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Front Aging Neurosci. 2015 Jul 2;7:121. doi: 10.3389/fnagi.2015.00121. eCollection 2015.

Terra incognita-cerebellar contributions to neuropsychiatric and cognitive dysfunction in behavioral variant frontotemporal dementia.

Author information

1
Ageing and Neurodegeneration, Neuroscience Research Australia Randwick, NSW, Australia ; School of Medical Sciences, University of New South Wales Sydney, NSW, Australia.
2
Ageing and Neurodegeneration, Neuroscience Research Australia Randwick, NSW, Australia ; Sydney Medical School, Brain and Mind Research Institute, University of Sydney Sydney, NSW, Australia.
3
Ageing and Neurodegeneration, Neuroscience Research Australia Randwick, NSW, Australia ; School of Medical Sciences, University of New South Wales Sydney, NSW, Australia ; Australian Research Council Centre of Excellence in Cognition and Its Disorders Sydney, NSW, Australia.
4
Ageing and Neurodegeneration, Neuroscience Research Australia Randwick, NSW, Australia ; Department of Clinical Neurosciences, Cambridge University Cambridge, UK.

Abstract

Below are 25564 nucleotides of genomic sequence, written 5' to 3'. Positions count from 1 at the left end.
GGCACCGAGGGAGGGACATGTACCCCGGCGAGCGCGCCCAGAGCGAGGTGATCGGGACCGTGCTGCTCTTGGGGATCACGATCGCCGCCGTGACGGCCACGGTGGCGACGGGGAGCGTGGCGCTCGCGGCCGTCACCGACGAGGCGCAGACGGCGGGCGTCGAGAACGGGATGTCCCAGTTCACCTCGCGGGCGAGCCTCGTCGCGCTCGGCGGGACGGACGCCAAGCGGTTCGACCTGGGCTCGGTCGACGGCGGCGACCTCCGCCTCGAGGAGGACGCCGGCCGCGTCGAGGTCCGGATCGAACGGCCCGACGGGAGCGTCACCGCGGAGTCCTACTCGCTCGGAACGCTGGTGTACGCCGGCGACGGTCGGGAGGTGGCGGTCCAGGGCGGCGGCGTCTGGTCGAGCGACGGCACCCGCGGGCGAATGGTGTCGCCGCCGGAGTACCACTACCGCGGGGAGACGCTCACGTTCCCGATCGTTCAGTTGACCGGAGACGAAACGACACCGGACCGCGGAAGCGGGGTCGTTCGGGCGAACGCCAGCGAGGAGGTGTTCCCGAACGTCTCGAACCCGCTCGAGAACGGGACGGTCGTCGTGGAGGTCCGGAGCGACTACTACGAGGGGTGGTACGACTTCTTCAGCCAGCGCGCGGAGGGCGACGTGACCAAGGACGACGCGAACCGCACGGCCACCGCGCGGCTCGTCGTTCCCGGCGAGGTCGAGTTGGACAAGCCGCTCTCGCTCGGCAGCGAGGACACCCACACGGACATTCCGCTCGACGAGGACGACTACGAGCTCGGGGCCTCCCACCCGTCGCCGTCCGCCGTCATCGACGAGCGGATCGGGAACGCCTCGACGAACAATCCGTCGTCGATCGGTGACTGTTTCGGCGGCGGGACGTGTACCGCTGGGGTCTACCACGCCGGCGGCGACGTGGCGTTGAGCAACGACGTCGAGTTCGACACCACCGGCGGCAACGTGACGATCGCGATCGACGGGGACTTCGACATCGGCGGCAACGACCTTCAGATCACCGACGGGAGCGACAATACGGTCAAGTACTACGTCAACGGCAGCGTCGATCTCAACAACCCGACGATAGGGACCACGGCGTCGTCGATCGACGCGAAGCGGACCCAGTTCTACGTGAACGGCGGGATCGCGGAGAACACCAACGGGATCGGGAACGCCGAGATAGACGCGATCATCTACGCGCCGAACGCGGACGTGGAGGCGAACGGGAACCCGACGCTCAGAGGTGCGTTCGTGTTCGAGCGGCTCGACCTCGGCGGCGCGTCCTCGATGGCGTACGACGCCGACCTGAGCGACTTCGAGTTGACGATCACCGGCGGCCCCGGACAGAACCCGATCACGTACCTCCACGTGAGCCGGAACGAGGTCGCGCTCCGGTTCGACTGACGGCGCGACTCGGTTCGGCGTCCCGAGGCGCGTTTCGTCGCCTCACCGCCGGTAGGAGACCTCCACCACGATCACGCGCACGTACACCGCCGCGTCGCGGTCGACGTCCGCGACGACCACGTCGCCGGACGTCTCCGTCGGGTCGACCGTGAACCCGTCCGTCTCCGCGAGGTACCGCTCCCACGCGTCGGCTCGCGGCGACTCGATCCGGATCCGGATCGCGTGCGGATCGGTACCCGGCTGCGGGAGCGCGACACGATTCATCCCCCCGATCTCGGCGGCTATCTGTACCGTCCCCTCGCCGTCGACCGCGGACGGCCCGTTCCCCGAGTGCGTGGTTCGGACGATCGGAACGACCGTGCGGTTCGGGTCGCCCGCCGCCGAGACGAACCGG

Although converging evidence has positioned the human cerebellum as an important relay for intact cognitive and neuropsychiatric processing, changes in this large structure remain mostly overlooked in behavioral variant frontotemporal dementia (bvFTD), a disease which is characterized by cognitive and neuropsychiatric deficits. The present study assessed whether degeneration in specific cerebellar subregions associate with indices of cognition and neuropsychiatric performance in bvFTD. Our results demonstrate a relationship between cognitive and neuropsychiatric decline across various domains of memory, language, emotion, executive, visuospatial function, and motivation and the degree of gray matter degeneration in cerebellar lobules V-VII. Most notably, bilateral cerebellar lobule VII and the posterior vermis emerged as distinct for memory processes, the right cerebellar hemisphere underpinned emotion, and the posterior vermis was highlighted in language dysfunction in bvFTD. Based on cortico-cerebellar connectivity maps, these findings in the cerebellum are consistent with the neural connections with the cortices involved in these domains in patients with bvFTD. Overall, the present study underscores the significance of cortical-cerebellar networks associated with cognition and neuropsychiatric dysfunction in bvFTD.

KEYWORDS:

behavioral variant frontotemporal dementia; cerebellum; cognition; neural correlates; neuropsychiatric processes

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